Former CA state senator pleads guilty to racketeering
A former state senator pleads guilty to one count of racketeering. U.S. Attorney General Loretta Lynch is looking into violations of the Muhammad Ali Act. A popular boxing and concert promoter is hit with multiple multi-million antitrust lawsuits and you can now catch a case for “backseat driving”.
Alan Haymon was hit with a $300 million antitrust lawsuit by Top Rank Inc. this week. The lawsuit, Top Rank Inc. v. Haymon, et al., filed July 1, 2015, claims the defendants are “rigging the boxing industry so they can act as manager, promoter, sponsor and ticket broker for nearly every major professional boxer competing in the United States” and have violated the Sherman Act and California Unfair Competition Law. The plaintiffs further argue Haymon is acting as both a manager and promoter, which is in direct violation of the Muhammad Ali Boxing Reform Act signed by former President Bill Clinton in 2000, to address exploitative and anti-competitive practices within professional boxing.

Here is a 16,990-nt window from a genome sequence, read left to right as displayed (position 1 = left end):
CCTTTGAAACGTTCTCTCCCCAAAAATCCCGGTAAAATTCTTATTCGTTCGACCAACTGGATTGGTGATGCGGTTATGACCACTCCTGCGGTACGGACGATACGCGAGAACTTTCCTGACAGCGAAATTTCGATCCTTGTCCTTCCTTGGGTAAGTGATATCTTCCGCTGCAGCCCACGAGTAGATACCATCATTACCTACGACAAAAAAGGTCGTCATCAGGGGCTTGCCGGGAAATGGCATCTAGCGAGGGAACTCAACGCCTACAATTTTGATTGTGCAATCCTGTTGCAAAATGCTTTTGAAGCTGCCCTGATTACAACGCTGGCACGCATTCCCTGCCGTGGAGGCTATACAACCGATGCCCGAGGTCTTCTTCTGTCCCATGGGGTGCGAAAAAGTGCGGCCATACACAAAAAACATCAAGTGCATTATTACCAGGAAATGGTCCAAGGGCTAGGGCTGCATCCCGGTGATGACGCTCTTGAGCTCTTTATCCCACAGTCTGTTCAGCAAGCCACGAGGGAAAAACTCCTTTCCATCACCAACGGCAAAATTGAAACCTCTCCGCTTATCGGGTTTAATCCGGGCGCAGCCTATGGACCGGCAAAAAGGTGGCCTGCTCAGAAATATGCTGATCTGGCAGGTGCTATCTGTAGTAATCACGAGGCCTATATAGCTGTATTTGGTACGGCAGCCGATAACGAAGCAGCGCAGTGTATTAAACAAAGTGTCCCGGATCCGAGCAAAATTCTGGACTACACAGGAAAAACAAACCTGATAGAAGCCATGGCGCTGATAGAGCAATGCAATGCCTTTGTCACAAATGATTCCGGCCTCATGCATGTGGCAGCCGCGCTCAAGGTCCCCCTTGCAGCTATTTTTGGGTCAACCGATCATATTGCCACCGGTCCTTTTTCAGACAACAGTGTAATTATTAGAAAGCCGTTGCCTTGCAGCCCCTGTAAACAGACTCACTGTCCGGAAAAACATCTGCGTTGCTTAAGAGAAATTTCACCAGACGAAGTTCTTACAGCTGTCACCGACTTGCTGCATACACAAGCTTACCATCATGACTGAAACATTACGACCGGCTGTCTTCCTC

This lawsuit follows a similar lawsuit filed by Oscar de la Hoya and Bernard Hopkins in Golden Boy Promotions LLC, et al. v Haymon.
In the case of Navarrete v Meyer, the 4th District Court of Appeal has ruled that a passenger who engages in reckless “backseat driving” may now be liable as an aider and abettor or co-conspirator for a vehicular collision. Brandon Coleman was driving and his passenger, Hayley Meyer, encouraged him to do 80mph in a residential street where the posted speed limit was 25mph. Meyer was aware of the speed bumps in the street and encouraged the driver to speed down the street. The driver lost control of the car and hit Navarrette’s car, where her husband, Esteban Soto, was killed on impact, as he was putting his baby in their car seat.
Guilty on racketeering
Former state senator Leland Yee, plead guilty to one count of racketeering, where he was accused of extorting an unidentified NFL team owner for campaign money. Yee was charged with political corruption, gun trafficking and money laundering. The plea deal submitted includes no sentencing terms, but remaining charges against Yee and his co-defendants, are expected to be dropped.
Yee could receive a fine of $250,000, 20 years in prison, potential forfeiture of assets, restitution and deportation. He is charged with the various crimes as they relate to Yee’s attempts to raise funds for his political campaign.